Stop The Wine Tariffs
The threatened 100% tariffs on wines from the EU will result in a number of American wine importers closing down and going out of business. The proposed 100% tariffs on wines from the European Union will wreck a great number of small independent wine stores and wine bars. Many of the remaining small wholesalers will also be knocked for a loop. But don’t worry. Total Wine & More will survive. So will Southern Glazers.
But, in the end, at least Boeing will be on better financial footing if and when the tariffs do their job and subsidies for Airbus are revoked or lowered by the Europeans. So that should be a potent silver lining for the many folks who lose their jobs and businesses in the wake of a long tariff war.
If you are wondering what kind of businesses will be most impacted by the proposed 100% tariffs, many of you will be interested to know that is the importers who specialize in Natual Wine and the importers that bring over the small production, family produced wines that will either have to price their portfolio of wines far too high or partially eat the cost of tariffs. Then there are the small, independent retailers who sell these wines and the other small production, highly coveted wines, and those that do self importation that will also be turned around in the face of margins that are too low and wines that are now over-priced.
But, if in response to the 100% tariffs, the Europeans relent and stop punishing Boeing by subsidizing Airbus, then we can use this American victory and the uplift it will provide to President Trump as a balm to apply to the wounds left on the U.S. wine industry. So there’s that.
Marvin Shanken, publisher of the venerable Wine Spectator Magazine and not one to get too political in print, noted in an editorial a few days ago that:
“Wine is under attack. The biggest threat to the wine business today is an increase in tariffs on imported wines….Wine is a deeply rooted and economically valuable part of our culture. The wine business is a global network that includes family producers, farmers, restaurateurs and other small businesses as well as large international companies. These people are innocent victims of the trade war. They deserve our support.”
So, if you believe that imposing 100% tariffs on European wines, causing the destruction of primarily small, American wine businesses, and huge increases to wine consuming American consumers is the wrong thing to do, then here is a small but important step you can take:
TELL THE U.S. TRADE REPRESENTATIVE YOU ARE OPPOSED TO THESE TARIFFS.
1.-COPY THE LETTER BELOW IN RED
2-CLICK ON THE LINK BELOW THE LETTER TO THE U.S. TRADE REPRESENTATIVE COMMENT PAGE
3-PASTE IN THIS LETTER
4.-CHANGE THE WORDING IF YOU LIKE
JUST LET THOSE CONTEMPLATING IMPOSING THESE TARIFFS KNOW THAT YOU OPPOSE THEM. THIS SHOULD TAKE YOU NO MORE THAN 30 SECONDS TO ACCOMPLISH.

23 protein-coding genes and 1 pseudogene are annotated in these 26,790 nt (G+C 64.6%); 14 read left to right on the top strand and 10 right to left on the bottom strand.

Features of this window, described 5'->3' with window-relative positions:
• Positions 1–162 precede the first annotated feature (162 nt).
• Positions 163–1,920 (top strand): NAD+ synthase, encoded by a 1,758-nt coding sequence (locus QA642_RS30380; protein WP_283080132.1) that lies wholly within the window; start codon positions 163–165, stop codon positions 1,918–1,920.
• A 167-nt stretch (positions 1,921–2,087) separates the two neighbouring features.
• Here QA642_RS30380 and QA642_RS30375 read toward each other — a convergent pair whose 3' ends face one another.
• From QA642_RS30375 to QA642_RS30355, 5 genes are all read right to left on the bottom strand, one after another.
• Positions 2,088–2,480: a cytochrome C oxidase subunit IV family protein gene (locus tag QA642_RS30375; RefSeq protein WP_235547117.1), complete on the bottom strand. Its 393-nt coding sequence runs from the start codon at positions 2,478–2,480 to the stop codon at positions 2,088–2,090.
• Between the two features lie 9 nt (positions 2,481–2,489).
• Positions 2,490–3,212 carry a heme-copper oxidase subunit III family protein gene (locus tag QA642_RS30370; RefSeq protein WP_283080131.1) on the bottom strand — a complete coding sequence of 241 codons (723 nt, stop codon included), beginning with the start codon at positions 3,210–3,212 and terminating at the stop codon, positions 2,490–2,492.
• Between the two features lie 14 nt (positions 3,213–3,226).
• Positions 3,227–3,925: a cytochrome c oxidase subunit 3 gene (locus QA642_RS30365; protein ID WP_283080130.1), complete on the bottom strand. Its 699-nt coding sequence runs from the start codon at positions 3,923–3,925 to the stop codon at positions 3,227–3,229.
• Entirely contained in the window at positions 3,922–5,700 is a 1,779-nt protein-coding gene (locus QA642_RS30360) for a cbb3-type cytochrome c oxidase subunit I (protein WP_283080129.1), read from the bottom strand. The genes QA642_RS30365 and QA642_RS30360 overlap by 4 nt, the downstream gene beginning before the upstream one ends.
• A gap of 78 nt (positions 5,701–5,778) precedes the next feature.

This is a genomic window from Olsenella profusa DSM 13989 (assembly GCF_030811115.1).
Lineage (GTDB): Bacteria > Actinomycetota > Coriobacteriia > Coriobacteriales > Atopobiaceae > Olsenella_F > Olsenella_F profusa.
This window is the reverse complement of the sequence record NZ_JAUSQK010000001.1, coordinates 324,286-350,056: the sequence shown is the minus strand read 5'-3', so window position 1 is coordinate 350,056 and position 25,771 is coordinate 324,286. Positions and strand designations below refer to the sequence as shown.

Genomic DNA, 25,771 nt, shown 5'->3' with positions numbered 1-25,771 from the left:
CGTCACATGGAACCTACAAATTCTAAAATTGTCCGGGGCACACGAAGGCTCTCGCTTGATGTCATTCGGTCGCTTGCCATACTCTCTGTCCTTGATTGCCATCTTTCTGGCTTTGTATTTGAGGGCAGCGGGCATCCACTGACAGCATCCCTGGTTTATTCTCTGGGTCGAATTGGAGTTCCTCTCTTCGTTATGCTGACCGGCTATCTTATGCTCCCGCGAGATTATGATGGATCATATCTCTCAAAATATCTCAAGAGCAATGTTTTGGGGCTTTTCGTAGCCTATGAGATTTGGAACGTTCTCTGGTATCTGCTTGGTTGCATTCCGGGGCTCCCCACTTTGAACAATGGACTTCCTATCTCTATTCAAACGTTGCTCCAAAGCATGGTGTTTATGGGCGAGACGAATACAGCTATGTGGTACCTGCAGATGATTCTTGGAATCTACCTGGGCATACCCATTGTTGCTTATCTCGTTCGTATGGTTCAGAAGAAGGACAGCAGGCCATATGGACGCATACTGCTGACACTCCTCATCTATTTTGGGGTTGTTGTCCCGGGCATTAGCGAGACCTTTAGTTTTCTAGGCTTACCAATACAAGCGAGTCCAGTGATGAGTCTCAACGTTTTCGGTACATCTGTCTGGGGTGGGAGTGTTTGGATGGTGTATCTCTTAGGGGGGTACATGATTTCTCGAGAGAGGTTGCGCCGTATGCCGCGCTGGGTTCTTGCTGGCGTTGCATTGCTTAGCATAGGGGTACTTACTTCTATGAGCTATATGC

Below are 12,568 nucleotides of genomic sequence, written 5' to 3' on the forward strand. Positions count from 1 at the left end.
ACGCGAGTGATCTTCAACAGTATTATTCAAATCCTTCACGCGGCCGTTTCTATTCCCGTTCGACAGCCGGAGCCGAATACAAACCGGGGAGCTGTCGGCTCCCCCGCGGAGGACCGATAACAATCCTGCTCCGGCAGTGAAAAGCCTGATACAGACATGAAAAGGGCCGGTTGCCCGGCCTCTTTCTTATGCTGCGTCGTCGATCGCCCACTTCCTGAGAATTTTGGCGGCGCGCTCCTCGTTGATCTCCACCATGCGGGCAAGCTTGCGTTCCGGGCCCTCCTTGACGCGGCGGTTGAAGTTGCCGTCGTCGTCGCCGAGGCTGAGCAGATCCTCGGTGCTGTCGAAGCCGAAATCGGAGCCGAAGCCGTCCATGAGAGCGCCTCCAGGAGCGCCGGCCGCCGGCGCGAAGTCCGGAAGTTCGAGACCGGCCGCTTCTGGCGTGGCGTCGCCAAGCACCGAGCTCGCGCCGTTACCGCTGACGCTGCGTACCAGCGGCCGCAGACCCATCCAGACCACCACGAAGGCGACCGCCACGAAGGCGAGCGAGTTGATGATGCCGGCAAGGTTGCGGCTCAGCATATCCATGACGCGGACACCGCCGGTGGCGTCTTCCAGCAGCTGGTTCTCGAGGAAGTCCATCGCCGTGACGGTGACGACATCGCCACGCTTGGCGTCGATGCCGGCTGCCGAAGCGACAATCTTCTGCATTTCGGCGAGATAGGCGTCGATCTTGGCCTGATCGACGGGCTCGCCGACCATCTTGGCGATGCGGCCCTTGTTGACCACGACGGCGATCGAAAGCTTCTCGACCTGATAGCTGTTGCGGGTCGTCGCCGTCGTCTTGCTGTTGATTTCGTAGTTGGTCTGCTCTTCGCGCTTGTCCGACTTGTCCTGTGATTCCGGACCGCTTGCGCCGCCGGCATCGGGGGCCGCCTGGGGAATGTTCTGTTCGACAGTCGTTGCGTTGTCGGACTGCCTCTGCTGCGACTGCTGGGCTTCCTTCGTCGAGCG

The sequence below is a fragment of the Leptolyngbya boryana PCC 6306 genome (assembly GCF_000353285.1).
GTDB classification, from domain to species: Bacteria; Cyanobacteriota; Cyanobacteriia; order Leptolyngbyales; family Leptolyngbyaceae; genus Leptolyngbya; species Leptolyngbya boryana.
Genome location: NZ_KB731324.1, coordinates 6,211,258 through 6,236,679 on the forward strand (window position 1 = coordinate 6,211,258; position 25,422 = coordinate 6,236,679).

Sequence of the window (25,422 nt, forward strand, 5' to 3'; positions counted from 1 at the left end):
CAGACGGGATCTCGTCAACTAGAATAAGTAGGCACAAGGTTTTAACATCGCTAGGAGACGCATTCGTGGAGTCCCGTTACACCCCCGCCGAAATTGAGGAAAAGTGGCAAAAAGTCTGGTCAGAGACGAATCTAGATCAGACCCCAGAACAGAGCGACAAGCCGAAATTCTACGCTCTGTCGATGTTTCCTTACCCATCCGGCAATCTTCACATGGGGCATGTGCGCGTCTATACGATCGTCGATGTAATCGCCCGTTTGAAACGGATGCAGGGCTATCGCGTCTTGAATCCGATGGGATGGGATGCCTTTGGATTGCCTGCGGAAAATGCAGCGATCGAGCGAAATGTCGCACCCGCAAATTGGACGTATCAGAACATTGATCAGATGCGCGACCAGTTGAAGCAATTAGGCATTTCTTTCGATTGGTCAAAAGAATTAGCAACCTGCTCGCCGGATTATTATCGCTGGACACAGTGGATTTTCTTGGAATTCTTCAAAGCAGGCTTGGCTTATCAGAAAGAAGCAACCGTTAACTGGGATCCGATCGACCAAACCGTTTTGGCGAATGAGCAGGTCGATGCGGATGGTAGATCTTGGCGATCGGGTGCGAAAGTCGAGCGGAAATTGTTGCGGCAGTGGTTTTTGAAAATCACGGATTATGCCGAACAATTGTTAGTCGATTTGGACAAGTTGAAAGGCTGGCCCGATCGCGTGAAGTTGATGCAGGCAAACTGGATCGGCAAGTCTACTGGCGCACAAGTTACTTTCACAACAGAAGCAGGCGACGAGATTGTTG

Re: Opposition to Tariffs on Imported Wine from the European Union
Dear Amb. Lighthizer:
I am writing as a customer and consumer of imported and domestic wines that is concerned with the multiple rounds of tariffs that are being imposed and considered on wine from the European Union (“EU”), particularly the proposed 100% tariffs on EU wines. I strongly urge you not to punish me, or my fellow wine lovers, or the hardworking wine retailers, restaurateurs, importers and distributors for problems we didn’t cause. It’s unfair at face value. You should punish those responsible. Punishing Airbus and their suppliers and French digital services companies would be much more effective, as well as fair.
Because of these import tariffs, the prices will go up dramatically for wine. Margins on wine are extremely small, and the sale of wine is highly regulated, with virtually every state imposing a three-tier distribution system with markups occurring at each tier of distribution. Thus, a 25-percent tariff on wine imports will likely result in a 50-percent increase and a 100-percent tariff on wine imports will likely result in a 150-percent increase in prices for a consumer like me.
There is no substitute for imports of wine from the EU. Wines from the EU are different from domestic wines and wines from other countries as a matter of consumer taste.
As a wine consumer, I do not understand why individual consumers like me should suffer because of a dispute involving Boeing and Airbus. Retaliatory tariffs on these matters should target Airbus and their suppliers who benefitted from the subsidies or French digital services companies.
In addition to running a wine PR Consulting firm (Wark Communications), writing, and publishing a blog, I am also the Executive Director of the National Association of Wine Retailers (NAWR)—a national organization of smaller, independent wine retailers. In that capacity, I have received phone calls from and spoken to retailers, importers, and foreign producers who are straight-up frightened for their future over these proposed tariffs. I tell them that NAWR’s members have worked to rally their customers and clients to oppose these proposed tariffs. I tell them NAWR is working in Washington, DC to oppose these tariffs. I tell them that we will be testifying in front of the U.S. Trade Representative against these tariffs.
But what I really tell them most forcefully is that hundreds of thousands of consumers must be rallied to oppose these tariffs if there is any hope of stopping the carnage that will result from their imposition.
If you are a winery, a retailer, a restaurateur, an importer, a wholesaler, any other member of the wine trade or a consumer, you should do the same.